The ICO has responded to a complaint brought by Jim Killock and Dr Michael Veale in Europe’s €12 billion real-time bidding adtech industry. Killock and Veale are now calling on the ICO to take action against companies that are processing data unlawfully.
The ICO has agreed in substance with the complainants’ points about the insecurity of adtech data sharing. In particular, the ICO states that:
“Processing of non-special category data is taking place unlawfully at the point of collection”
“[The ICO has] little confidence that the risks associated with RTB have been fully assessed and mitigated”
“Individuals have no guarantees about the security of their personal data within the ecosystem”
However the ICO is proceeding very cautiously and slowly, and not insisting on immediate changes, despite the massive scale of the data breach.
Jim Killock said:
“The ICO’s conclusions are strong and very welcome but we are worried about the slow pace of action and investigation. The ICO has confirmed massive illegality on behalf of the adtech industry. They should be insisting on remedies and fast.”
Dr Michael Veale said:
“The ICO has clearly indicated that the sector operates outside the law, and that there is no evidence the industry will correct itself voluntarily. As long as it remains doing so, it undermines the operation and the credibility of the GDPR in all other sectors. Action, not words, will make a difference—and the ICO needs to act now.”
Ravi Naik, solicitor for the complaints and for Dr Johnny Ryan’s simultaneous complaint before the Irish DPC, said:
“Between the ICO’s report and the actions of the DPC, there can no longer be any question; AdTech cannot comply with the GDPR. We welcome the ICO’s findings and look forward to the Commissioner taking concrete steps to prevent further violations of individual rights. It is time for action.”
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Notes to Editors
The ICO Report is available here:
The ICO concludes:
Overall, in the ICO’s view the adtech industry appears immature in its understanding of data protection requirements. Whilst the automated delivery of ad impressions is here to stay, we have general, systemic concerns around the level of compliance of RTB:
- Processing of non-special category data is taking place unlawfully at the point of collection due to the perception that legitimate interests can be used for placing and/or reading a cookie or other technology (rather than obtaining the consent PECR requires).
- Any processing of special category data is taking place unlawfully as explicit consent is not being collected (and no other condition applies). In general, processing such data requires more protection as it brings an increased potential for harm to individuals.
- Even if an argument could be made for reliance on legitimate interests, participants within the ecosystem are unable to demonstrate that they have properly carried out the legitimate interests tests and implemented appropriate safeguards.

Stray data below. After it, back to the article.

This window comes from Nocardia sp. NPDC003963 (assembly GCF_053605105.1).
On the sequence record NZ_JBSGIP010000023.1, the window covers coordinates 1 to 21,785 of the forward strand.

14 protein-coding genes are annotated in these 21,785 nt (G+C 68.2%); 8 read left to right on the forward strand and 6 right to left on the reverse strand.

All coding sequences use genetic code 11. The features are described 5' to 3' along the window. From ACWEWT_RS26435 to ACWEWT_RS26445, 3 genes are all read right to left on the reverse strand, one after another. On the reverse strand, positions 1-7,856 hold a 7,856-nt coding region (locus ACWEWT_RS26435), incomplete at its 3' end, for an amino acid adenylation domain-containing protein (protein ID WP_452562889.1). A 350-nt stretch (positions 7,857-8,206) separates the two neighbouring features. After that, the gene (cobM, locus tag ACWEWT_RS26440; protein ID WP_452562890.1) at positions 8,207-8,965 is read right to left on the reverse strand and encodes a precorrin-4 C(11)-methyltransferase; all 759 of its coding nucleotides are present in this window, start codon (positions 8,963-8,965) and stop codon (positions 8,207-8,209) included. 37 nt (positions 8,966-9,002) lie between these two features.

- There appears to be a lack of understanding of, and potentially compliance with, the DPIA requirements of data protection law more broadly (and specifically as regards the ICO’s Article 35(4) list). We therefore have little confidence that the risks associated with RTB have been fully assessed and mitigated.
- Privacy information provided to individuals lacks clarity whilst also being overly complex. The TCF and Authorized Buyers frameworks are insufficient to ensure transparency and fair processing of the personal data in question and therefore also insufficient to provide for free and informed consent, with attendant implications for PECR compliance.
- The profiles created about individuals are extremely detailed and are repeatedly shared among hundreds of organisations for any one bid request, all without the individuals’ knowledge.
- Thousands of organisations are processing billions of bid requests in the UK each week with (at best) inconsistent application of adequate technical and organisational measures to secure the data in transit and at rest, and with little or no consideration as to the requirements of data protection law about international transfers of personal data.
- There are similar inconsistencies about the application of data minimisation and retention controls.
- Individuals have no guarantees about the security of their personal data within the ecosystem.
FixAdTech campaign website https://fixad.tech/about/ includes the complaints and details of other complaints made across the EU.
The complaints are being made by Dr Gemma Galdon Clavell (Eticas Foundation) and Diego Fanjul (Finch), David Korteweg (Bits of Freedom), Dr Jef Ausloos (University of Amsterdam), Pierre Dewitte (University of Leuven), Jose Belo (Exigo Luxembourg), Katarzyna Szymielewicz, President of the Panoptykon Foundation, Jim Killock, Executive Director of the Open Rights Group, Dr Michael Veale of University College London, and Dr Johnny Ryan of Brave, the private web browser. The complainants in Ireland and in the UK have instructed Ravi Naik, Partner at ITN Solicitors.